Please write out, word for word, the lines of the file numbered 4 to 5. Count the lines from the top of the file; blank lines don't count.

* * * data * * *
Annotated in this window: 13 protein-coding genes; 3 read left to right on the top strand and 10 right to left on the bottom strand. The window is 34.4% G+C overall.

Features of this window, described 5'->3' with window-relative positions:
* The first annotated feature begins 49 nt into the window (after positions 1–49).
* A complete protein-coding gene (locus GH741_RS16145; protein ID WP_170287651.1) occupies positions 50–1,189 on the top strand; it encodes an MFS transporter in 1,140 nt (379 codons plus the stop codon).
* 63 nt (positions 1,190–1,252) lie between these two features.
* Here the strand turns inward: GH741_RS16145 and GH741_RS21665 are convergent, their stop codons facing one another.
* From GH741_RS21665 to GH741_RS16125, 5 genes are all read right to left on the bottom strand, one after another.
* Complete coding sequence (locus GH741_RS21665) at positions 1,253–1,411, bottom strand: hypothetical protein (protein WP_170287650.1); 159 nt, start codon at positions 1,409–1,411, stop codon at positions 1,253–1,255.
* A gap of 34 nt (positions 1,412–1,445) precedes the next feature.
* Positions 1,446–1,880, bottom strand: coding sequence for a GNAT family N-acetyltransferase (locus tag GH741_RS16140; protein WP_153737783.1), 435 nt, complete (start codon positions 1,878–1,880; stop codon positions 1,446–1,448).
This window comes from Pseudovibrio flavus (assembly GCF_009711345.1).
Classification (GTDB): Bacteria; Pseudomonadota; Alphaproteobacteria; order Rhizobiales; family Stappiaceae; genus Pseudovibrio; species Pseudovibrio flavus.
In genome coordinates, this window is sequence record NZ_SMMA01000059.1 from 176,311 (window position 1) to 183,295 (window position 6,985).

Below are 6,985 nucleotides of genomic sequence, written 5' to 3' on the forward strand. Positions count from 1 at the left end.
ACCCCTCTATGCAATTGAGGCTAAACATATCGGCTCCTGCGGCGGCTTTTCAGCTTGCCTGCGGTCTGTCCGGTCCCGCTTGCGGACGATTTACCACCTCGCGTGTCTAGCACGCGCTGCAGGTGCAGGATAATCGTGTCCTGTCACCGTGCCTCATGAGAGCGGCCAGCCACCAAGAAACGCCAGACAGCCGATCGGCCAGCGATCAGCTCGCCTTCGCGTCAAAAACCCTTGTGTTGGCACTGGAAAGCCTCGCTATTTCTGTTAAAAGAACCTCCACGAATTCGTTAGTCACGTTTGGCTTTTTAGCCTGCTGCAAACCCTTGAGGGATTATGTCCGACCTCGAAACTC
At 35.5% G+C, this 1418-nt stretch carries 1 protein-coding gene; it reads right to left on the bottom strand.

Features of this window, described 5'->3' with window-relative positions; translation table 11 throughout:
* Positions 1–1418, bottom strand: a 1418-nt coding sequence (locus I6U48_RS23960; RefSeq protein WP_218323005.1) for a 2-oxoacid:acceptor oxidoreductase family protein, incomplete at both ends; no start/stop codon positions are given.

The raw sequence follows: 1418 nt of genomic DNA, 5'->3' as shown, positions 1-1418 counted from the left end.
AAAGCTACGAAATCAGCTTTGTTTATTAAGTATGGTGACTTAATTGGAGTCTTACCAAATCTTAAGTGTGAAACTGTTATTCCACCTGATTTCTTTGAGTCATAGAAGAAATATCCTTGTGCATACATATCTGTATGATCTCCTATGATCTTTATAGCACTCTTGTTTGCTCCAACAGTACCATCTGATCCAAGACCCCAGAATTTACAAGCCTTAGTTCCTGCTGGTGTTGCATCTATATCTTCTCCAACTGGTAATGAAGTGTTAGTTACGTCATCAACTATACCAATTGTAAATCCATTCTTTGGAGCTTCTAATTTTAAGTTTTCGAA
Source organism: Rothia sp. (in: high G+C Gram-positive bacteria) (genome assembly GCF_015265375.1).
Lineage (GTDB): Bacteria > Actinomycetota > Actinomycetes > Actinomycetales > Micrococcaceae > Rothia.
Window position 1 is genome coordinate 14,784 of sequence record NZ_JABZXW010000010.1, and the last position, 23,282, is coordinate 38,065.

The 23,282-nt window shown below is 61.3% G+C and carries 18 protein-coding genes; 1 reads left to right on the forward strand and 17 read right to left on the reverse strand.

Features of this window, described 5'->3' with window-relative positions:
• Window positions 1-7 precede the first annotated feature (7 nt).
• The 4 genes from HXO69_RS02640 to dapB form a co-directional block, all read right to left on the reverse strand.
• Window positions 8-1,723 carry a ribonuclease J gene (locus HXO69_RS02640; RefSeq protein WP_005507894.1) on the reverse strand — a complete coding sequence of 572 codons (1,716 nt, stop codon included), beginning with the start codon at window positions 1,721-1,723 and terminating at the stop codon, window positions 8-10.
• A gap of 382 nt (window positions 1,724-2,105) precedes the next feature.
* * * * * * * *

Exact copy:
* A complete protein-coding gene (locus GH741_RS16145; protein ID WP_170287651.1) occupies positions 50–1,189 on the top strand; it encodes an MFS transporter in 1,140 nt (379 codons plus the stop codon).
* 63 nt (positions 1,190–1,252) lie between these two features.